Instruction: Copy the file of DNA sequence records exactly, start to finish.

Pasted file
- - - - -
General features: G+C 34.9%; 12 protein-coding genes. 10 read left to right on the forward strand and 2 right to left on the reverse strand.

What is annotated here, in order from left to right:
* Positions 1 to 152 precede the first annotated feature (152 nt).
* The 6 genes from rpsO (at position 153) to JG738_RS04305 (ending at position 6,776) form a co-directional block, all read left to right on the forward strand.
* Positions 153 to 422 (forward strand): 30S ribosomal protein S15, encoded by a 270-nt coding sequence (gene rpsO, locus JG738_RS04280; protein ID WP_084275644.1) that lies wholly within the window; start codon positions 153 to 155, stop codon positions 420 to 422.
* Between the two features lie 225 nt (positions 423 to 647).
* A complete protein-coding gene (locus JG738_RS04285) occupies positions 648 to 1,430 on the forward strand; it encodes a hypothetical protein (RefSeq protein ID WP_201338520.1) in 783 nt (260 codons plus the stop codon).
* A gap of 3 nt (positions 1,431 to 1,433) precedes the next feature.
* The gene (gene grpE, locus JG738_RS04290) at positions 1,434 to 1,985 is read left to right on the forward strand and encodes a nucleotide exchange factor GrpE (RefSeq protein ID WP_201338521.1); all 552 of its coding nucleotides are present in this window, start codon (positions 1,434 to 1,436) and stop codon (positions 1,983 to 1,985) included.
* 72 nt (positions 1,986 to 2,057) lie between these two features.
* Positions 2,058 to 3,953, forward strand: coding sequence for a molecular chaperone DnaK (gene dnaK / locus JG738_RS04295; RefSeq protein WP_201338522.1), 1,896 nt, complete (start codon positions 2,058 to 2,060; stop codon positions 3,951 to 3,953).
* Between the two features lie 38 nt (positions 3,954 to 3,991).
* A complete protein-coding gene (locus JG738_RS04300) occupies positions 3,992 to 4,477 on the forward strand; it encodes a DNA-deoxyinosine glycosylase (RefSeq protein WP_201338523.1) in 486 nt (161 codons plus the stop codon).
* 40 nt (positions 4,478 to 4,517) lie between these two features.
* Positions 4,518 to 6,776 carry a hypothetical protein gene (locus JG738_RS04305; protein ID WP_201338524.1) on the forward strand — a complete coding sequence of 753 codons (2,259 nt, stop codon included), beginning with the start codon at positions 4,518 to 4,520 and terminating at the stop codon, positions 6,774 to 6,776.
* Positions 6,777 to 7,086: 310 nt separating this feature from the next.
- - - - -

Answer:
General features: G+C 34.9%; 12 protein-coding genes. 10 read left to right on the forward strand and 2 right to left on the reverse strand.

What is annotated here, in order from left to right:
* Positions 1 to 152 precede the first annotated feature (152 nt).
* The 6 genes from rpsO (at position 153) to JG738_RS04305 (ending at position 6,776) form a co-directional block, all read left to right on the forward strand.
* Positions 153 to 422 (forward strand): 30S ribosomal protein S15, encoded by a 270-nt coding sequence (gene rpsO, locus JG738_RS04280; protein ID WP_084275644.1) that lies wholly within the window; start codon positions 153 to 155, stop codon positions 420 to 422.
* Between the two features lie 225 nt (positions 423 to 647).
* A complete protein-coding gene (locus JG738_RS04285) occupies positions 648 to 1,430 on the forward strand; it encodes a hypothetical protein (RefSeq protein ID WP_201338520.1) in 783 nt (260 codons plus the stop codon).
* A gap of 3 nt (positions 1,431 to 1,433) precedes the next feature.
* The gene (gene grpE, locus JG738_RS04290) at positions 1,434 to 1,985 is read left to right on the forward strand and encodes a nucleotide exchange factor GrpE (RefSeq protein ID WP_201338521.1); all 552 of its coding nucleotides are present in this window, start codon (positions 1,434 to 1,436) and stop codon (positions 1,983 to 1,985) included.
* 72 nt (positions 1,986 to 2,057) lie between these two features.
* Positions 2,058 to 3,953, forward strand: coding sequence for a molecular chaperone DnaK (gene dnaK / locus JG738_RS04295; RefSeq protein WP_201338522.1), 1,896 nt, complete (start codon positions 2,058 to 2,060; stop codon positions 3,951 to 3,953).
* Between the two features lie 38 nt (positions 3,954 to 3,991).
* A complete protein-coding gene (locus JG738_RS04300) occupies positions 3,992 to 4,477 on the forward strand; it encodes a DNA-deoxyinosine glycosylase (RefSeq protein WP_201338523.1) in 486 nt (161 codons plus the stop codon).
* 40 nt (positions 4,478 to 4,517) lie between these two features.
* Positions 4,518 to 6,776 carry a hypothetical protein gene (locus JG738_RS04305; protein ID WP_201338524.1) on the forward strand — a complete coding sequence of 753 codons (2,259 nt, stop codon included), beginning with the start codon at positions 4,518 to 4,520 and terminating at the stop codon, positions 6,774 to 6,776.
* Positions 6,777 to 7,086: 310 nt separating this feature from the next.